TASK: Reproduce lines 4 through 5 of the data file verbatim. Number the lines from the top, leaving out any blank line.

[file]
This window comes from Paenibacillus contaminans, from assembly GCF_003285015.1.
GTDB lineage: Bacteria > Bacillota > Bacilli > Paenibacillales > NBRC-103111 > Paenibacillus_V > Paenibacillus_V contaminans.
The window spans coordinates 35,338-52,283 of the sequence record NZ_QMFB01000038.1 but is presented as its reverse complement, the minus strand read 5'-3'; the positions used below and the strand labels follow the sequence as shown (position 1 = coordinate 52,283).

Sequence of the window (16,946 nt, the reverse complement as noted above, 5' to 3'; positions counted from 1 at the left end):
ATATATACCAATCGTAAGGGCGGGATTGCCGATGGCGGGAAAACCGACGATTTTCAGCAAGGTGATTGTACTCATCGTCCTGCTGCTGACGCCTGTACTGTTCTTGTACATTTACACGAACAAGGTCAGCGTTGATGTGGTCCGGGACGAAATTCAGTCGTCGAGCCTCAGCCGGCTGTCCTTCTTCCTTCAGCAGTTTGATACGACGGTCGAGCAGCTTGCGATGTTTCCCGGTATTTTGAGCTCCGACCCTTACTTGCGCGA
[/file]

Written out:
Sequence of the window (16,946 nt, the reverse complement as noted above, 5' to 3'; positions counted from 1 at the left end):
ATATATACCAATCGTAAGGGCGGGATTGCCGATGGCGGGAAAACCGACGATTTTCAGCAAGGTGATTGTACTCATCGTCCTGCTGCTGACGCCTGTACTGTTCTTGTACATTTACACGAACAAGGTCAGCGTTGATGTGGTCCGGGACGAAATTCAGTCGTCGAGCCTCAGCCGGCTGTCCTTCTTCCTTCAGCAGTTTGATACGACGGTCGAGCAGCTTGCGATGTTTCCCGGTATTTTGAGCTCCGACCCTTACTTGCGCGA